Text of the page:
Norway


In a post to his shares a tool that he uses to get an application up and running quickly, providing a makefile for lazy developers.

Whatever the size of the project, I believe in, subscribe to, and promote Continuous Integration. Personally, I rely on Travis CI as an automated build system. Regardless of whether an automated build system can be set up and used for a project or not, I prefer to be able to run build steps locally. This prevents stress testing the automated build system and taking away resources from other . Also, it gives me more confidence before committing and pushing changes upstream.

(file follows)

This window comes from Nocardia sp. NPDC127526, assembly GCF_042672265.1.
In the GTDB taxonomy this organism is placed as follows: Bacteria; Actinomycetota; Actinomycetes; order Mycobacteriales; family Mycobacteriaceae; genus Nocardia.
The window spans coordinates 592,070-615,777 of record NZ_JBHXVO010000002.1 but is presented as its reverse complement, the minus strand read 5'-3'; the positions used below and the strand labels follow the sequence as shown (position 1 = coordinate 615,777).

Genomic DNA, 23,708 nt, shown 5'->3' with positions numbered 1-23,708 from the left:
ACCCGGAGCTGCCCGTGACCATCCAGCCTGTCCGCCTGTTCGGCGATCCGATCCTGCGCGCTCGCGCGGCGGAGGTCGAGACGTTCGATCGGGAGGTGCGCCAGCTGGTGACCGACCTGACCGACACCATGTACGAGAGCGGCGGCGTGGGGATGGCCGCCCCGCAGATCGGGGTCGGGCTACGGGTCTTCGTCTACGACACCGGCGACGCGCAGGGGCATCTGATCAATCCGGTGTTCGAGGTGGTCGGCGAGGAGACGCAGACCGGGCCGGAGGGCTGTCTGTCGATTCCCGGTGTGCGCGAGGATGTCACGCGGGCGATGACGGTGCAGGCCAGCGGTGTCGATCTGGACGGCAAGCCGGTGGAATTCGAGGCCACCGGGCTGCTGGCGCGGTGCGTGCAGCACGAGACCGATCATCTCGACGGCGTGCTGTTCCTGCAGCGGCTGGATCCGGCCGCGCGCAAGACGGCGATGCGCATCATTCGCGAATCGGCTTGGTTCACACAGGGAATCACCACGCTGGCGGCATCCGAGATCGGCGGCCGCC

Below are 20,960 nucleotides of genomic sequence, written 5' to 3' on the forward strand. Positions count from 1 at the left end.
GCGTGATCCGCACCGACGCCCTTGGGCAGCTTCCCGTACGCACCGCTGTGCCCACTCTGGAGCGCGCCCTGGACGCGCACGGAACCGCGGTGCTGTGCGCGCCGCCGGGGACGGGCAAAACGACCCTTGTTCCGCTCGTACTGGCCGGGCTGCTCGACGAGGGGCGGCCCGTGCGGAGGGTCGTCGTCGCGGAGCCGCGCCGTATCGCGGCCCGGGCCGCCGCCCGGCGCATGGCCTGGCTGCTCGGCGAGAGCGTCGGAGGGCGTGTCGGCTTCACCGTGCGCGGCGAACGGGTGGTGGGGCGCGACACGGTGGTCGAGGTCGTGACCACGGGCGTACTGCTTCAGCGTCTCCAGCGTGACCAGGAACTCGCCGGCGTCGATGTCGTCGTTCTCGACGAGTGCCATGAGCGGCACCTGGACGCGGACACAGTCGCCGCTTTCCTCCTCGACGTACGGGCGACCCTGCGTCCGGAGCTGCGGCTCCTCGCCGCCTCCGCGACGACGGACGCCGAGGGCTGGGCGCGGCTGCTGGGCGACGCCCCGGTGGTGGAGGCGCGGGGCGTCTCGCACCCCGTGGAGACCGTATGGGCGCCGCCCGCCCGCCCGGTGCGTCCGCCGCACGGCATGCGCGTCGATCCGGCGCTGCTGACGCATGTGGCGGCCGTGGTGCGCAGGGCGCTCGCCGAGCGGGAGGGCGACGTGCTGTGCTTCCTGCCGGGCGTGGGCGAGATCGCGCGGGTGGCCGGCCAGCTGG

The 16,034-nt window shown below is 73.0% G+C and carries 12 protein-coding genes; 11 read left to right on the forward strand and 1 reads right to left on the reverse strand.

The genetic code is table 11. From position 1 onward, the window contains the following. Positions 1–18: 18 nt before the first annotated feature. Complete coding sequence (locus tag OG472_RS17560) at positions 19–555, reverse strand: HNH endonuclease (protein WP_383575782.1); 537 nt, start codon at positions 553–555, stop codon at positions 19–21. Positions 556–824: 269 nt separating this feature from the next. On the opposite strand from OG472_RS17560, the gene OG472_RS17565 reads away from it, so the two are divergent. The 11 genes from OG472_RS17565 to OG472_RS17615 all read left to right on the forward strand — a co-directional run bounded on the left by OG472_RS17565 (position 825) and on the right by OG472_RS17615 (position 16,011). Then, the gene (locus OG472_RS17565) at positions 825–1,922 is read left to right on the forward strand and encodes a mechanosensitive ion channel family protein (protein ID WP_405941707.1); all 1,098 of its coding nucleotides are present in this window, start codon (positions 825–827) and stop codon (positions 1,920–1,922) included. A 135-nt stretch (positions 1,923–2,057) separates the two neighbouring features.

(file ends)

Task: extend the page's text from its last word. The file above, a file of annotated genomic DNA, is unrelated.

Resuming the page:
[…] For a couple of years now I have been using make, after having been introduced to it when working on a project in 2014. While it has its limitations, it’s short and simple, and most of all, it get’s the job done.

He then talks about the repository he’s created to get up and running quickly that creates a simple to define several make commands and shortcuts for some common tasks. The make it task is the most used, executing all of the other tasks to ensure that all tests pass, the code is well-structured and generates a coverage report to ensure as much of the code is covered by tests as it should be.



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